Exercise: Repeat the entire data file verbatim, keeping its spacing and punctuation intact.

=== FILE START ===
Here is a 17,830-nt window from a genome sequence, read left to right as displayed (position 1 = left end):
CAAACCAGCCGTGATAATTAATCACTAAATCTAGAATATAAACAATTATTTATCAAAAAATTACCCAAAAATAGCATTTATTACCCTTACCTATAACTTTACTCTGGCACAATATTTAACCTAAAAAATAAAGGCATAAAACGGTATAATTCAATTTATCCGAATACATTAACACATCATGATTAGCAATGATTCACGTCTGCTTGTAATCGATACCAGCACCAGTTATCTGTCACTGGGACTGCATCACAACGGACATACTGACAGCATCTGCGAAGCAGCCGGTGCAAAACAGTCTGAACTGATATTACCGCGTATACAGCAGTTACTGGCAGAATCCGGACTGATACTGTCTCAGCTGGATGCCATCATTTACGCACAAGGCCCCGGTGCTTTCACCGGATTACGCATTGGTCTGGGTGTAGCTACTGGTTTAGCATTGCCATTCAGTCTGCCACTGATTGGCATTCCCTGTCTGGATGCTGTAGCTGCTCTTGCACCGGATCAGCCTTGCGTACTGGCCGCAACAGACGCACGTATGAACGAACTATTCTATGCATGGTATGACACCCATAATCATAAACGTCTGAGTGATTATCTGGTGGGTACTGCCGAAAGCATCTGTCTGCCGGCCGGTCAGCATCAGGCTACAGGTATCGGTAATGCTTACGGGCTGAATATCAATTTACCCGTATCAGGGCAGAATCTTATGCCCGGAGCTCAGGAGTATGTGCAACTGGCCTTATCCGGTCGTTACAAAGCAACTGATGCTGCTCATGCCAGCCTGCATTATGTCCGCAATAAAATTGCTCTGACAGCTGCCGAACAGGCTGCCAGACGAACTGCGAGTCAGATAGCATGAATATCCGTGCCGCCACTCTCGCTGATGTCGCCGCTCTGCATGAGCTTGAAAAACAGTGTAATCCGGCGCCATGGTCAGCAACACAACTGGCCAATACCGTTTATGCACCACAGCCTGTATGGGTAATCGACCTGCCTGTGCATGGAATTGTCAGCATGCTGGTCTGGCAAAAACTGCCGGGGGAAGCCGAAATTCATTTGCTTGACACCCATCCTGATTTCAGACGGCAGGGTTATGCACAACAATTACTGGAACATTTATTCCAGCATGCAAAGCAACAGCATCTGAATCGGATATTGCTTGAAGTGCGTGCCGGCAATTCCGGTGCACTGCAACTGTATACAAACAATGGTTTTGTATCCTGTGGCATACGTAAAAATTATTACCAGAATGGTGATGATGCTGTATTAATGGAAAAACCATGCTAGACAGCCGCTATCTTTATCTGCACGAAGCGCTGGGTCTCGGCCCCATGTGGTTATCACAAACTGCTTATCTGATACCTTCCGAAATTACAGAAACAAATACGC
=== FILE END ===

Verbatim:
Here is a 17,830-nt window from a genome sequence, read left to right as displayed (position 1 = left end):
CAAACCAGCCGTGATAATTAATCACTAAATCTAGAATATAAACAATTATTTATCAAAAAATTACCCAAAAATAGCATTTATTACCCTTACCTATAACTTTACTCTGGCACAATATTTAACCTAAAAAATAAAGGCATAAAACGGTATAATTCAATTTATCCGAATACATTAACACATCATGATTAGCAATGATTCACGTCTGCTTGTAATCGATACCAGCACCAGTTATCTGTCACTGGGACTGCATCACAACGGACATACTGACAGCATCTGCGAAGCAGCCGGTGCAAAACAGTCTGAACTGATATTACCGCGTATACAGCAGTTACTGGCAGAATCCGGACTGATACTGTCTCAGCTGGATGCCATCATTTACGCACAAGGCCCCGGTGCTTTCACCGGATTACGCATTGGTCTGGGTGTAGCTACTGGTTTAGCATTGCCATTCAGTCTGCCACTGATTGGCATTCCCTGTCTGGATGCTGTAGCTGCTCTTGCACCGGATCAGCCTTGCGTACTGGCCGCAACAGACGCACGTATGAACGAACTATTCTATGCATGGTATGACACCCATAATCATAAACGTCTGAGTGATTATCTGGTGGGTACTGCCGAAAGCATCTGTCTGCCGGCCGGTCAGCATCAGGCTACAGGTATCGGTAATGCTTACGGGCTGAATATCAATTTACCCGTATCAGGGCAGAATCTTATGCCCGGAGCTCAGGAGTATGTGCAACTGGCCTTATCCGGTCGTTACAAAGCAACTGATGCTGCTCATGCCAGCCTGCATTATGTCCGCAATAAAATTGCTCTGACAGCTGCCGAACAGGCTGCCAGACGAACTGCGAGTCAGATAGCATGAATATCCGTGCCGCCACTCTCGCTGATGTCGCCGCTCTGCATGAGCTTGAAAAACAGTGTAATCCGGCGCCATGGTCAGCAACACAACTGGCCAATACCGTTTATGCACCACAGCCTGTATGGGTAATCGACCTGCCTGTGCATGGAATTGTCAGCATGCTGGTCTGGCAAAAACTGCCGGGGGAAGCCGAAATTCATTTGCTTGACACCCATCCTGATTTCAGACGGCAGGGTTATGCACAACAATTACTGGAACATTTATTCCAGCATGCAAAGCAACAGCATCTGAATCGGATATTGCTTGAAGTGCGTGCCGGCAATTCCGGTGCACTGCAACTGTATACAAACAATGGTTTTGTATCCTGTGGCATACGTAAAAATTATTACCAGAATGGTGATGATGCTGTATTAATGGAAAAACCATGCTAGACAGCCGCTATCTTTATCTGCACGAAGCGCTGGGTCTCGGCCCCATGTGGTTATCACAAACTGCTTATCTGATACCTTCCGAAATTACAGAAACAAATACGC